When you roll up a character in D&D or whatever, you are defining a set of parameters for a specific set of possible interactions between the character and the world. One way that the character sheet and the ruleset associated with PC actions can be looked at is as a document that is prescriptive of the affordances present within the environment of the setting. I think of this in terms of Chekhov's Gun (As you know - If there is a gun seen incidentally in Act I of a Chekhov play it will definitely be used by the end of the play). You've rolled a character and that character is a cleric and that cleric can turn undead, therefore, somewhere in the setting there are undead thing to be turned. Your character can Find Secret Doors, therefore there are Secret Doors to be found. The whole character sheet is an atavistic anatomy lesson in what it was that Gygarneson put into its dungeons and what the expected play style was to be. This is oddball stuff if you think about it, the world was festooned with sufficient rods and polymorphing and petrification for your character to have a specifically evolved defense against it - " Um, yeah, my character is Hrungr Wraulkin, he's strong and not too bright but is, like, really good at resisting polymorphing and staves".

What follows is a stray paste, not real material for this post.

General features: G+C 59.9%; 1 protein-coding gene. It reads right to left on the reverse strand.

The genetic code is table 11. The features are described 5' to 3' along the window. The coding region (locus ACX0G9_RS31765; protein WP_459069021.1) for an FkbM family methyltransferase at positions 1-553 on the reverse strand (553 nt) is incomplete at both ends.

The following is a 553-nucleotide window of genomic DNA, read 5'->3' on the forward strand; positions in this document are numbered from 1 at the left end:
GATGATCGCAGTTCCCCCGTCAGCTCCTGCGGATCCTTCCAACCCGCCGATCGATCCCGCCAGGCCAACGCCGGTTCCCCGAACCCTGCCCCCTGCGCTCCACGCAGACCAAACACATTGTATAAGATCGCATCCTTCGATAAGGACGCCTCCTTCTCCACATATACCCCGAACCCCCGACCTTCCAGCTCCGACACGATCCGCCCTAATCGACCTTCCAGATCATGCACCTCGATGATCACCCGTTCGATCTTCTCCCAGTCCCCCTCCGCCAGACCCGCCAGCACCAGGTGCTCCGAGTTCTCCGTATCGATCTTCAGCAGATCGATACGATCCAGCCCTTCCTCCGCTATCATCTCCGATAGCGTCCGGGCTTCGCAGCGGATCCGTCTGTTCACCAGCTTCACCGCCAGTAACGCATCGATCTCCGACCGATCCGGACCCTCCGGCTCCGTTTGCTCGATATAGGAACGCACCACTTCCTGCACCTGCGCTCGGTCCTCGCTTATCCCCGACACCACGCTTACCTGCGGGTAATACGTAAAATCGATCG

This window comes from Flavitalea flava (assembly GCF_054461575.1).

Another manifestation of looking at things in this way is that, as different characters possess diverse capacities for dealing with the world around them, and as circumstances and the perceiving party changes elements can become re-interpreted, shifting from being predators to prey or to allies, from threat to shelter, from ally to food. The setting becomes an ecology of opportunities wherein experience and material rewards take the place of replication as the engine of innovation.